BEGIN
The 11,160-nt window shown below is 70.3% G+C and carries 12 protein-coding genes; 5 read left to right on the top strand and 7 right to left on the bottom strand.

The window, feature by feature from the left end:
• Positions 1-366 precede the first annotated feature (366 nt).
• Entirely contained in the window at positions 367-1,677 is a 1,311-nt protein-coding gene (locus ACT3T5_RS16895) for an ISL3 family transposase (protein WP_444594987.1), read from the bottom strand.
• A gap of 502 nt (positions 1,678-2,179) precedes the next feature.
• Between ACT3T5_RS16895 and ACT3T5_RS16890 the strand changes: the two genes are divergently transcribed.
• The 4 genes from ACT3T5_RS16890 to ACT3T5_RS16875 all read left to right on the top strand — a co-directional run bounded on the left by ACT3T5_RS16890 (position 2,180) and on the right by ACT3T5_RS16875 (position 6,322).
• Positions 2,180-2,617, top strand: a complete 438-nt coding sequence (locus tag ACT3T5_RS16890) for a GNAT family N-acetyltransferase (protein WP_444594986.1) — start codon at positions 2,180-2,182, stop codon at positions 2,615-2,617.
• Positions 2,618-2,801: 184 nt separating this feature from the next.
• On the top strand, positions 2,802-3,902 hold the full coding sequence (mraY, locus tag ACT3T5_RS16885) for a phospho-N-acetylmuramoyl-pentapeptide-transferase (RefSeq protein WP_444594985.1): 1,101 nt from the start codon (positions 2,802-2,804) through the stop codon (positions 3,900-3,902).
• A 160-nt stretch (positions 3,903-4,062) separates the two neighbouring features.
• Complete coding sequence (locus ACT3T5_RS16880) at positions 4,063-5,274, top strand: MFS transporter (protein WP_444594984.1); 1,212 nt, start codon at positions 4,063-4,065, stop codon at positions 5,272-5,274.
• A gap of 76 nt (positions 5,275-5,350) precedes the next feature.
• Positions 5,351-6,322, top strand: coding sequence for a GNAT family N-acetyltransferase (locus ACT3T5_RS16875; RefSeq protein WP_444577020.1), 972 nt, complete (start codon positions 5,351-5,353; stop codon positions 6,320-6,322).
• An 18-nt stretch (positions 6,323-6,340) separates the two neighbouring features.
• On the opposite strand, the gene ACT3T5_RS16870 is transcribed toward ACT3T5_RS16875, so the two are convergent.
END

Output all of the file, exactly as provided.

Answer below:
The 11,160-nt window shown below is 70.3% G+C and carries 12 protein-coding genes; 5 read left to right on the top strand and 7 right to left on the bottom strand.

The window, feature by feature from the left end:
• Positions 1-366 precede the first annotated feature (366 nt).
• Entirely contained in the window at positions 367-1,677 is a 1,311-nt protein-coding gene (locus ACT3T5_RS16895) for an ISL3 family transposase (protein WP_444594987.1), read from the bottom strand.
• A gap of 502 nt (positions 1,678-2,179) precedes the next feature.
• Between ACT3T5_RS16895 and ACT3T5_RS16890 the strand changes: the two genes are divergently transcribed.
• The 4 genes from ACT3T5_RS16890 to ACT3T5_RS16875 all read left to right on the top strand — a co-directional run bounded on the left by ACT3T5_RS16890 (position 2,180) and on the right by ACT3T5_RS16875 (position 6,322).
• Positions 2,180-2,617, top strand: a complete 438-nt coding sequence (locus tag ACT3T5_RS16890) for a GNAT family N-acetyltransferase (protein WP_444594986.1) — start codon at positions 2,180-2,182, stop codon at positions 2,615-2,617.
• Positions 2,618-2,801: 184 nt separating this feature from the next.
• On the top strand, positions 2,802-3,902 hold the full coding sequence (mraY, locus tag ACT3T5_RS16885) for a phospho-N-acetylmuramoyl-pentapeptide-transferase (RefSeq protein WP_444594985.1): 1,101 nt from the start codon (positions 2,802-2,804) through the stop codon (positions 3,900-3,902).
• A 160-nt stretch (positions 3,903-4,062) separates the two neighbouring features.
• Complete coding sequence (locus ACT3T5_RS16880) at positions 4,063-5,274, top strand: MFS transporter (protein WP_444594984.1); 1,212 nt, start codon at positions 4,063-4,065, stop codon at positions 5,272-5,274.
• A gap of 76 nt (positions 5,275-5,350) precedes the next feature.
• Positions 5,351-6,322, top strand: coding sequence for a GNAT family N-acetyltransferase (locus ACT3T5_RS16875; RefSeq protein WP_444577020.1), 972 nt, complete (start codon positions 5,351-5,353; stop codon positions 6,320-6,322).
• An 18-nt stretch (positions 6,323-6,340) separates the two neighbouring features.
• On the opposite strand, the gene ACT3T5_RS16870 is transcribed toward ACT3T5_RS16875, so the two are convergent.